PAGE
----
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Early detection of learning problems, key to tackling them

Earlier, such students were labelled as lazy or nuisance creators. But thankfully, today their problem is well recognised
Last Updated 11 July 2022, 19:30 IST

Do you recall your school days, when the teacher would often shoot a half-broken chalk piece like a missile when she found that a student is not paying attention? Or when some student is distracted and is bothering others?

A lot of times, children who are unable to focus in class, constantly drift attention and feel lost, tend to entertain themselves by speaking to their friends while the class is on or picking up some object and playing with it. They cannot follow what’s written on the board and cannot keep pace with the writing in the book. They cannot even sit still for a long time and tend to keep moving.

Earlier, such students were labelled as lazy or nuisance creators. But thankfully, today their problem is well recognised. The school in Belagavi where I am a counsellor has trained several of its teachers to identify such behavioural patterns in early school kids and refer them immediately. They also maintain a detailed file of such kids and note their progress after remedial measures. That makes early intervention a lot easier.

For years, India’s ASER Report published by Pratham and several surveys of the government have reiterated that sometimes kids studying in Class 5 cannot read and write from a Class 2 textbook. The problem is not as much with access to education as it is with learning difficulties among school kids. Simple interventions in the early years can bring these kids on track and help them keep pace with normal kids.

Recently, there has been a spurt of inquiries from anxious mothers about handwriting classes for their kids during the summer holidays. Handwriting problems also form part of learning difficulties where young children confuse between alphabets, cannot hold the pencil properly in their hands and in general cannot visualise numbers and alphabets properly and reproduce them on paper.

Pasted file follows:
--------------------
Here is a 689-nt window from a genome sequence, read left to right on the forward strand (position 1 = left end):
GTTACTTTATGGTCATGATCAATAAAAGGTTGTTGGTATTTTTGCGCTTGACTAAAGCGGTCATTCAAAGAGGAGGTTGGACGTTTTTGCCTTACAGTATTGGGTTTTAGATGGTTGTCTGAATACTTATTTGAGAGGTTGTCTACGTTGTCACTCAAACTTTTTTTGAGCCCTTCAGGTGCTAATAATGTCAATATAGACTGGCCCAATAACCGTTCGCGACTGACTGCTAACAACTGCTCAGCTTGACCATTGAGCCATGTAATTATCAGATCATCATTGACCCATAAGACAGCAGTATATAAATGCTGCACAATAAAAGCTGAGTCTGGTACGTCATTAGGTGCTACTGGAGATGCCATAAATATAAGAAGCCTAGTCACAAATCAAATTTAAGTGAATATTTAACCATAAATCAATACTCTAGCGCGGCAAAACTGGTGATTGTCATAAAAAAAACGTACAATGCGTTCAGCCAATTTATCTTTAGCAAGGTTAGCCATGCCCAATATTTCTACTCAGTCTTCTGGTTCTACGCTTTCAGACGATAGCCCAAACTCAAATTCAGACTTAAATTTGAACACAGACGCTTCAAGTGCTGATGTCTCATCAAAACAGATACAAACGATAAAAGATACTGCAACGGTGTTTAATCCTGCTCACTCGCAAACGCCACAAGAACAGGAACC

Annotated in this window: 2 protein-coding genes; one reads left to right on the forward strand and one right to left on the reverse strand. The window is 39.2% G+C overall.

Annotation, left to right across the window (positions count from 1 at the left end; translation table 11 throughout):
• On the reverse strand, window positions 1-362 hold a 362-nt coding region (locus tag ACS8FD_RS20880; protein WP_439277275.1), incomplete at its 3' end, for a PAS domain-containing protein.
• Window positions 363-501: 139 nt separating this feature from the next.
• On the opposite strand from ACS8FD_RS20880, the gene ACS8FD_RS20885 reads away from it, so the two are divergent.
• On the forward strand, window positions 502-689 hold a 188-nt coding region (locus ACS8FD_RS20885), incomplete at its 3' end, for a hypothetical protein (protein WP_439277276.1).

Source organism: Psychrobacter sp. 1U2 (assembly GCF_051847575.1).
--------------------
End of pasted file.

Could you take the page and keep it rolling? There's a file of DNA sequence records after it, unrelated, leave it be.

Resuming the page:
Remedial measures

Effective remedial measures are necessary to correct this. For example, the Davis Dyslexia Correction program recognises that dyslexic children think in three-dimensional pictures and not words. This knowledge helps educators devise methods to control the roving mind’s eye.

Other methods like working with clay and modelling alphabets and numbers from it also help such children in ‘feeling’ the shape and reproducing it better on paper. Once a child is comfortable with the alphabet and numbers, it becomes easier to keep pace with what’s written on the board and copy it quickly in the notebook.

Identifying children with learning difficulties like dyslexia, dysgraphia and dyscalculia in as early as Kindergarten or classes 1 and 2 enables parents to seek remedial measures in time. Once the child gets accustomed to confusing between his ‘p’ and ‘q’ or ‘b’ and ‘d’, he will not easily come out of the mess. That makes an early intervention all the more necessary.

(The author is a counsellor based in Belagavi)

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(Published 11 July 2022, 19:20 IST)

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